The Gospel according to Luke (Luke 10:13-16)
Jesus said to them, “Woe to you, Chorazin! Woe to you, Bethsaida! For if the mighty deeds done in your midst had been done in Tyre and Sidon, they would long ago have repented, sitting in sackcloth and ashes. But it will be more tolerable for Tyre and Sidon at the judgment than for you. And as for you, Capernaum, ‘Will you be exalted to heaven? You will go down to the netherworld.’ Whoever listens to you listens to me. Whoever rejects you rejects me. And whoever rejects me rejects the one who sent me.”
Opening Prayer: Dear Lord, I want to take this time to open my mind and my heart to whatever it is you want to say to me today. I believe in your love for me, even though I don’t always feel it. I hope in the power of your grace to continue purifying and strengthening me in my journey through life.
Encountering Christ: Have you ever sat in sackcloth and ashes? Probably not! Right???
In the Gospel passage today, Jesus gives clear indication that doing so is a holy sign of responding to His preaching. He states that the pagan towns of Tyre and Sidon would have certainly sat in sackcloth and ashes if they would have been privileged to witness the mighty deeds done in the Jewish towns of Chorazin and Bethsaida.
“Sackcloth and ashes” were a common sign used to indicate interior repentance and sorrow for sin. There are many times throughout the Old Testament when this happened. Recall, for example, that when Jonah preached to the people of Nineveh, everyone from the king down to the common citizen responded by expressing their repentance in this way (Jonah 3:5–7). Sackcloth was a rough and uncomfortable material usually made out of black goats hair, symbolizing the rejection of the false consolation of sin. Ashes symbolized desolation and destruction resulting from purifying fire.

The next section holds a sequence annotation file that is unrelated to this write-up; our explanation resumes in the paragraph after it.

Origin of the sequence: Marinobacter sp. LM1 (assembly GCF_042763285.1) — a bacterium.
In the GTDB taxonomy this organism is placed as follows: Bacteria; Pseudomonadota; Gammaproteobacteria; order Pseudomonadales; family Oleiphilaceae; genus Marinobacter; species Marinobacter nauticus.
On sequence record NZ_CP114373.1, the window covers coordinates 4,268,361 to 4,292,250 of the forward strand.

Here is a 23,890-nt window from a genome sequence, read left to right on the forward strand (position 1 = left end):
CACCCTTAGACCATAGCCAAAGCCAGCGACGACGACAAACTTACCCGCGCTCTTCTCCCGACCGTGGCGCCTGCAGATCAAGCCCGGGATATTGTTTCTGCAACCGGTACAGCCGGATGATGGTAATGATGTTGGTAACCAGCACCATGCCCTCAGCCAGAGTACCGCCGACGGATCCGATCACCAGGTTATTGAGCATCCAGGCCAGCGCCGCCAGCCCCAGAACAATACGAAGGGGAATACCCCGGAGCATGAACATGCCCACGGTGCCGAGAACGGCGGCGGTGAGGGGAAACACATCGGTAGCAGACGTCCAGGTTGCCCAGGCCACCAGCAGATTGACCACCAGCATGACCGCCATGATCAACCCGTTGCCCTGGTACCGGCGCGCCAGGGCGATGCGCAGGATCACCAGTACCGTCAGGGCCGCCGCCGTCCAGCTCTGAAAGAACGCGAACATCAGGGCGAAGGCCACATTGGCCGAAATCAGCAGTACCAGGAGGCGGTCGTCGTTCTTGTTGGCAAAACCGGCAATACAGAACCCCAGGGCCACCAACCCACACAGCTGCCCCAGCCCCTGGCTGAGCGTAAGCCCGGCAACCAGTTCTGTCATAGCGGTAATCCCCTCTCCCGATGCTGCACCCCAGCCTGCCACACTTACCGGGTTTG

Of course, all of us do sit in ashes every Ash Wednesday as an external manifestation of our desire to repent. And though putting on actual sackcloth for clothing today may not be our literal practice, it is good to see the spiritual fruitfulness of these actions and to consider ways in which these actions can still be performed in our day and age. How might you sit in sackcloth and ashes today? What practical action can you take to publicly manifest your desire to turn from sin and toward the Gospel?
First of all, to properly answer this question, it’s important to recognize the fact that turning from sin should not only be a personal and interior act, it must also be exterior and manifest for others to see. Sin not only does harm to us individually, but it also damages others in varying degrees. Therefore, if your sin has done clear harm to others, it’s important to realize that you not only need to repent to God but that you must also repent in such a way that others see your repentance and sorrow.
So how might you repent in sackcloth and ashes today? There are many ways to do this. The essential quality present in such an act will be that it is clear to others that you are sorry for your sin and that you are attempting to change. If the sin you have committed toward another is grave, then your interior repentance must match the seriousness of your sin, and the exterior manifestation of that repentance must also measure up.
Closing Prayer: My merciful Lord, You call me to daily repent of my sin and to do so through the manifest signs of sitting “in sackcloth and ashes.” Give me the grace of true sorrow for my sins and help me to sincerely repent as I trust in Your mercy. As I do, please also guide me so that I may humble myself and express my sorrow in manifest ways toward those against whom I have sinned. May this humble act bring healing and unity in You. Jesus, I trust in You.
Action: Reflect, today, upon some practical ways in which God is calling you to publicly manifest your “sitting in sackcloth and ashes” as a sign of your sorrow toward those against whom you have sinned.